A few months ago when the shooting happened in Aurora, CO, the images of the gunman came across the television screen and psychologists and psychiatrists offered their input as to why these events took place. All I saw was the possibility that one day that could be my son on television. Now, after the Newtown, CT tragedy, I am once again sleepless as I fervently pray that my beloved son will not commit such a horrific act.
Our country is faced with countless problems right now. I understand the financial crisis we are in, the high unemployment rate, the problems in the Middle East and around the world, the overwhelming number of people on food stamps and welfare, the healthcare issue, and now there is this. However, the issue of mental health absolutely MUST be addressed. I do not claim to have the answers, but I believe that a healthy dialogue must begin and changes must take place. Mental illness, as we have all become aware, can be a life and death situation.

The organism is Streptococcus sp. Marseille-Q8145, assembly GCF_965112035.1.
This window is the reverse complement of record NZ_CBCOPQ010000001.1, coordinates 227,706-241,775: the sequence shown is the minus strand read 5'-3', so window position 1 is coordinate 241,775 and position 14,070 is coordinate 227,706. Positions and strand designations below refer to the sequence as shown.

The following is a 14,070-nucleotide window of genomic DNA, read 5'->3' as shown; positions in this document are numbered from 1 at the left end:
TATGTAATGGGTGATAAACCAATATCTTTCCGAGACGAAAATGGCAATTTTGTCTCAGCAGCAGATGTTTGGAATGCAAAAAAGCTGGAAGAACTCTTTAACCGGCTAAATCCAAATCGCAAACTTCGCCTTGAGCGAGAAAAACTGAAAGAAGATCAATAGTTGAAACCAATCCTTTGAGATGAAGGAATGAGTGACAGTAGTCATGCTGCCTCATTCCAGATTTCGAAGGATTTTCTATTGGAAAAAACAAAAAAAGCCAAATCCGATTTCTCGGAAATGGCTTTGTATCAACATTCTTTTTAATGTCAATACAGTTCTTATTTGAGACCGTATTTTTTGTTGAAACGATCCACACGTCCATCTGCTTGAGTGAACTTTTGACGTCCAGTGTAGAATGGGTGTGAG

The greatest problem a parent in my situation faces, is that without being on welfare, or in my case, medi-cal, we do not have access to the programs our children require. I make approximately $40,000 per year, I work in a church, I have insurance, I am in graduate school, I am starting my own speaking ministry and I am a single parent. I am a hard working, productive, tax-paying citizen, but when it comes to my child’s mental health, our treatment options are almost non-existent. Even with insurance, there are no options. A child like Cody will undoubtedly need more care than what can be provided in the home. He requires structure and stability and a place to keep himself and others safe. No middle class person can possibly afford that kind of care.